As long as these habits persist, movies all over the world will continue to have them on board.

Whats the point of warnings when actors look cool as hell drinking and smoking in films
Voices Friday, January 22, 2016 - 15:32

Very recently the Kerala High Court quashed a case against popular Malayalam actor Prithviraj Sukumaran saying actors cannot be held responsible for movie scenes depicting alcohol consumption without displaying the mandatory statutory warning.

Have you ever wondered whether such a display of statutory warning actually brings down the rate of alcohol consumption or smoking too for that matter? Despite religiously displaying it in almost all booze or smoking scenes in Indian films  -with a few exceptions of course- Kerala still tops the list of tippler-states in the country.

In a recent blockbuster Malayalam movie, we have one of the lead actors carry a sign-post with the said warning and place it in front for all to see before one of the booze-scenes. This is accompanied by a clever aside: “Ineem endhum aavaloh!” (Now we can get away with anything!)

How many of us really notice the statutory warning on the extreme left or right hand corner (down below) of the movie screen in cinema halls? Especially when the hero or villain may have just taken a smoke or a gulp and is all set to woo the heroine or maybe take on an entire set of goons at one go….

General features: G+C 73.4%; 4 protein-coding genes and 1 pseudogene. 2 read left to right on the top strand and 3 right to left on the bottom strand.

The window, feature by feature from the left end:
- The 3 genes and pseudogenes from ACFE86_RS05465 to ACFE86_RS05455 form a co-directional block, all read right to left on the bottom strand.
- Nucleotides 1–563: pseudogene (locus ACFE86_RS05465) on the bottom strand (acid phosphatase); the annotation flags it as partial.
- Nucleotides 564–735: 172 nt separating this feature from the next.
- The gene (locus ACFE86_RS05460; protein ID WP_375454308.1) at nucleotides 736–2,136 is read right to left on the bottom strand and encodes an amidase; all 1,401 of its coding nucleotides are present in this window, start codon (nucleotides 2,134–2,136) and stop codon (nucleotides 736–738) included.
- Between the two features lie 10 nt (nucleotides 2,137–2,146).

Even when the movie depicts an ordinary scene taken from everyday life, where you see a couple of guys gulping down a glass of some local brew or someone waiting for a bus grabbing a quick beedi from a nearby paanwala, how much does that unsettle you?

Cinema mirrors real life. So as long as these habits persist, movies all over the world will continue to have them on board. The statutory warnings almost smack of hypocrisy, as if to tell the audience that the joke is on them.

Displaying the warning once before the movie begins is fine. Rather than displaying the warning in almost every scene after that, they should seriously start considering having the lead actor in a one-minute video telling the audience that the story warrants such scenes but he or she does not in any way endorse the same.

Having one of your screen idols do so may instill more sense into the minds of the gen-next rather than the present method which almost borders on the farcical.

You think the Censor Board is listening? 

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